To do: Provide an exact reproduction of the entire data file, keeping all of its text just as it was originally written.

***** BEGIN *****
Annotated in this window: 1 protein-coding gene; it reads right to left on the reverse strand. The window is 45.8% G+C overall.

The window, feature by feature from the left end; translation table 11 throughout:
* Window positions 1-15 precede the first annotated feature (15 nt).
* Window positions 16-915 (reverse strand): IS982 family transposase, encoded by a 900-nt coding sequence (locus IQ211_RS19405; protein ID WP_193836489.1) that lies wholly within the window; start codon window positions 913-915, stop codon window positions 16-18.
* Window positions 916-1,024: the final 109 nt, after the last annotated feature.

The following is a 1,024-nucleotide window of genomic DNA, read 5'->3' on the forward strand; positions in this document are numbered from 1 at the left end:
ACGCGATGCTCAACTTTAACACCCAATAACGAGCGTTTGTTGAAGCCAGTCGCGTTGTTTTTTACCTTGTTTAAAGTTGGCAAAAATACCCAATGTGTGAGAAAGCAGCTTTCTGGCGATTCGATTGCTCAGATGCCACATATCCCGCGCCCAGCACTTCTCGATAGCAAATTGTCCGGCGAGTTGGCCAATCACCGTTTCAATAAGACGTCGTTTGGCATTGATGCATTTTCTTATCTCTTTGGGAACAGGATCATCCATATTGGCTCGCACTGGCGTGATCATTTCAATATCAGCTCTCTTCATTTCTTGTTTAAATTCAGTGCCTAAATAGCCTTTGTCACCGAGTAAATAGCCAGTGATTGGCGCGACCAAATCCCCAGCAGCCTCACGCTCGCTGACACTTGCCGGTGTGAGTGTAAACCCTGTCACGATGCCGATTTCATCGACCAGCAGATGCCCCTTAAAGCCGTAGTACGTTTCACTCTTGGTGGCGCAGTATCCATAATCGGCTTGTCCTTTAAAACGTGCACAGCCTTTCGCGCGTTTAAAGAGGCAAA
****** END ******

Annotated in this window: 1 protein-coding gene; it reads right to left on the reverse strand. The window is 45.8% G+C overall.

The window, feature by feature from the left end; translation table 11 throughout:
* Window positions 1-15 precede the first annotated feature (15 nt).
* Window positions 16-915 (reverse strand): IS982 family transposase, encoded by a 900-nt coding sequence (locus IQ211_RS19405; protein ID WP_193836489.1) that lies wholly within the window; start codon window positions 913-915, stop codon window positions 16-18.
* Window positions 916-1,024: the final 109 nt, after the last annotated feature.

The following is a 1,024-nucleotide window of genomic DNA, read 5'->3' on the forward strand; positions in this document are numbered from 1 at the left end:
ACGCGATGCTCAACTTTAACACCCAATAACGAGCGTTTGTTGAAGCCAGTCGCGTTGTTTTTTACCTTGTTTAAAGTTGGCAAAAATACCCAATGTGTGAGAAAGCAGCTTTCTGGCGATTCGATTGCTCAGATGCCACATATCCCGCGCCCAGCACTTCTCGATAGCAAATTGTCCGGCGAGTTGGCCAATCACCGTTTCAATAAGACGTCGTTTGGCATTGATGCATTTTCTTATCTCTTTGGGAACAGGATCATCCATATTGGCTCGCACTGGCGTGATCATTTCAATATCAGCTCTCTTCATTTCTTGTTTAAATTCAGTGCCTAAATAGCCTTTGTCACCGAGTAAATAGCCAGTGATTGGCGCGACCAAATCCCCAGCAGCCTCACGCTCGCTGACACTTGCCGGTGTGAGTGTAAACCCTGTCACGATGCCGATTTCATCGACCAGCAGATGCCCCTTAAAGCCGTAGTACGTTTCACTCTTGGTGGCGCAGTATCCATAATCGGCTTGTCCTTTAAAACGTGCACAGCCTTTCGCGCGTTTAAAGAGGCAAA